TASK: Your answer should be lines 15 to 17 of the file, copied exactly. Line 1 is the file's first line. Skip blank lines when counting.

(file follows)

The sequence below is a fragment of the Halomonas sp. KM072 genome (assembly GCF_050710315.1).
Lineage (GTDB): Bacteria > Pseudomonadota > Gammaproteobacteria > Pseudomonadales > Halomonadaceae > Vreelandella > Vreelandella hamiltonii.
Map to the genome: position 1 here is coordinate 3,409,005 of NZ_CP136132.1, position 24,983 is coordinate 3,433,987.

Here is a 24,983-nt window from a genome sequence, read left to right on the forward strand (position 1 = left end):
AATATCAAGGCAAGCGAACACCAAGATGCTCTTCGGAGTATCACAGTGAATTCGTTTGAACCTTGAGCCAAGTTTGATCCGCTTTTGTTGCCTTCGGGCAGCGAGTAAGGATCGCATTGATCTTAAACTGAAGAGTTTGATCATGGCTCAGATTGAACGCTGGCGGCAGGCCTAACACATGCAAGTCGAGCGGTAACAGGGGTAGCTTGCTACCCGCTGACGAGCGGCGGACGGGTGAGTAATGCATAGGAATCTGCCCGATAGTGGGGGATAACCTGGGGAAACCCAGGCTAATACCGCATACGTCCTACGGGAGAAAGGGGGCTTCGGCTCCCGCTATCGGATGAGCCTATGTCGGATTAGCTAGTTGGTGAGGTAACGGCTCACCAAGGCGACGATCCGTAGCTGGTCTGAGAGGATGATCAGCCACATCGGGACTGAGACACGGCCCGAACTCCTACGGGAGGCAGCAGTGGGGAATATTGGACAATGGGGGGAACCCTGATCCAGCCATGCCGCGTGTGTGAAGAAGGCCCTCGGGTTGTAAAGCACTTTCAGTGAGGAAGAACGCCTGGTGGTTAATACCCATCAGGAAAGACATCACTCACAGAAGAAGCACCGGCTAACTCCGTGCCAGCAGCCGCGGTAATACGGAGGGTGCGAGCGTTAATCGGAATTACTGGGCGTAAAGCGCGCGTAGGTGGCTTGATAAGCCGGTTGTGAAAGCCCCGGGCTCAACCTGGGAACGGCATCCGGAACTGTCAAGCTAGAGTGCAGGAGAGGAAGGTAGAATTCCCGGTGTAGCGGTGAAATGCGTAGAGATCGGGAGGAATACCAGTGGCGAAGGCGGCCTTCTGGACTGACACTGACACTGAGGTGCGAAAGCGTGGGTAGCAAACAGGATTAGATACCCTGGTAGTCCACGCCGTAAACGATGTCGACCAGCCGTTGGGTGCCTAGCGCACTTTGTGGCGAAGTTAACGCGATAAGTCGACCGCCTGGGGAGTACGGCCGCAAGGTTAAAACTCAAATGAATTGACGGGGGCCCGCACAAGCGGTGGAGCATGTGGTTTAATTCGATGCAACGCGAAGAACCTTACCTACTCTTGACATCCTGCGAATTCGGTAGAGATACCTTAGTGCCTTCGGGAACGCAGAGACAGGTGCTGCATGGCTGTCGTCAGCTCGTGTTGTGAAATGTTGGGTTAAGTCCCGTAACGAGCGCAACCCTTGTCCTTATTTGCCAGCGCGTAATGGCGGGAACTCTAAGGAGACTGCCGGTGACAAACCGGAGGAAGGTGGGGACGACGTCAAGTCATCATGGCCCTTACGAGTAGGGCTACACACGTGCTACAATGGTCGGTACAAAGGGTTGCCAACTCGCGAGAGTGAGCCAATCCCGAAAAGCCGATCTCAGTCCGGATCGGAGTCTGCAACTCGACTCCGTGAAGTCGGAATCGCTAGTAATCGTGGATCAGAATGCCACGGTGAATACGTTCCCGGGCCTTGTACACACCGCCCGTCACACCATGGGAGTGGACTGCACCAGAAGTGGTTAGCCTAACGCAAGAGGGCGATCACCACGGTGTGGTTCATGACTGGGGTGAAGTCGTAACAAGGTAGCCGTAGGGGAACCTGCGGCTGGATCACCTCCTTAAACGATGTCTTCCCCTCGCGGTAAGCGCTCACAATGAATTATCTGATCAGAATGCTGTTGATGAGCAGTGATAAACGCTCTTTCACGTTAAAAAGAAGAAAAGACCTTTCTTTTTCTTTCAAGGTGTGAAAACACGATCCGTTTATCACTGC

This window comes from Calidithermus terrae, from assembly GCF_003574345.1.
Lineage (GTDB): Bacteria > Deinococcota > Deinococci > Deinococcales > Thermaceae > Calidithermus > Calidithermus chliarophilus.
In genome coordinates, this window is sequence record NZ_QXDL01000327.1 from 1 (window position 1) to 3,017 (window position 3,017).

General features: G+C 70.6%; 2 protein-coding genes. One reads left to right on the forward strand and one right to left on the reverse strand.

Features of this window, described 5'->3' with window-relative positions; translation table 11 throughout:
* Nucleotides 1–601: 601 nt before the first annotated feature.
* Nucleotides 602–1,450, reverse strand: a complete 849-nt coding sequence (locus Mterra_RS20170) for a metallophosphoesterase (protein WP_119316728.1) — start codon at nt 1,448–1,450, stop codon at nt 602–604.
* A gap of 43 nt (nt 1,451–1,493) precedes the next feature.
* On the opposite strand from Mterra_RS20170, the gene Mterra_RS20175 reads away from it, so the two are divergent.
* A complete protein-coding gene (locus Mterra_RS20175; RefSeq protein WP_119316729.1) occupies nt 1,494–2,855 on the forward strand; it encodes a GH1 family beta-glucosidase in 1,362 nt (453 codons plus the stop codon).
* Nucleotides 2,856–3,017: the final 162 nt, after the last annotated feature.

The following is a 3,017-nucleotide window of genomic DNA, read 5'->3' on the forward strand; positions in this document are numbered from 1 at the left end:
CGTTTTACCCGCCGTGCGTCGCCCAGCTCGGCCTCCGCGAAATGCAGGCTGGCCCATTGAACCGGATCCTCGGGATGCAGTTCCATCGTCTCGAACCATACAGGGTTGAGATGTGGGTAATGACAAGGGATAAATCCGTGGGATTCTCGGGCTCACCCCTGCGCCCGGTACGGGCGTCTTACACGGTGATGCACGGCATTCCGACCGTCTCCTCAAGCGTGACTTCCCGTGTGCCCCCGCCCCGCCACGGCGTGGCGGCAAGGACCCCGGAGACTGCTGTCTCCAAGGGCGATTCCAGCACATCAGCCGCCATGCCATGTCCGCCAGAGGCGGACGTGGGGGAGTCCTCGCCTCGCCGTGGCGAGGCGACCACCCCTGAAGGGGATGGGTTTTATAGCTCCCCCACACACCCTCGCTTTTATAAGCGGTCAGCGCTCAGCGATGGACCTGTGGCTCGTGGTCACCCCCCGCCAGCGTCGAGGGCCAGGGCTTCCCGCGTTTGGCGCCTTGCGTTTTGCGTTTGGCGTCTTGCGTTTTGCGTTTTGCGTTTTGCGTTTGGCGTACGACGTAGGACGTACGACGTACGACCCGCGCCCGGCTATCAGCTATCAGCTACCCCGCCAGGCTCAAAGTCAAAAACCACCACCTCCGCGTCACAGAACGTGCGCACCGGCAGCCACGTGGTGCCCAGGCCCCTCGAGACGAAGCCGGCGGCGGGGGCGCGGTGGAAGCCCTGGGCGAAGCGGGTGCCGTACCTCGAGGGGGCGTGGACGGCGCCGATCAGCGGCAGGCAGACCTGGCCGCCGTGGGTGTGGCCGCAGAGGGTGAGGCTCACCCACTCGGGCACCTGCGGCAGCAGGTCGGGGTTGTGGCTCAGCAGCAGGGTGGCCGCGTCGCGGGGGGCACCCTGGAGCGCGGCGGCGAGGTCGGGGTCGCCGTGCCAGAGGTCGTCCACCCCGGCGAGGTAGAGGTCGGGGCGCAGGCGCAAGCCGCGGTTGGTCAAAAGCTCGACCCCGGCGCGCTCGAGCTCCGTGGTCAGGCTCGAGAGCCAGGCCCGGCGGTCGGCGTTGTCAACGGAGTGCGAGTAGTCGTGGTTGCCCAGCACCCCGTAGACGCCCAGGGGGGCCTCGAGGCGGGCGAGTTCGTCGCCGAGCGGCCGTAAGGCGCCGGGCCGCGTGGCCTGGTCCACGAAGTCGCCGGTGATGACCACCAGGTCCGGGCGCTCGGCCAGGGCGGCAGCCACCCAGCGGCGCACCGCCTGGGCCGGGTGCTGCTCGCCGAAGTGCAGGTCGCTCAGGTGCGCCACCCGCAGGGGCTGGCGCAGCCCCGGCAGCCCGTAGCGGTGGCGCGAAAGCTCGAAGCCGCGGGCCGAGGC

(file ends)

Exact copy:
* A complete protein-coding gene (locus Mterra_RS20175; RefSeq protein WP_119316729.1) occupies nt 1,494–2,855 on the forward strand; it encodes a GH1 family beta-glucosidase in 1,362 nt (453 codons plus the stop codon).
* Nucleotides 2,856–3,017: the final 162 nt, after the last annotated feature.

The following is a 3,017-nucleotide window of genomic DNA, read 5'->3' on the forward strand; positions in this document are numbered from 1 at the left end: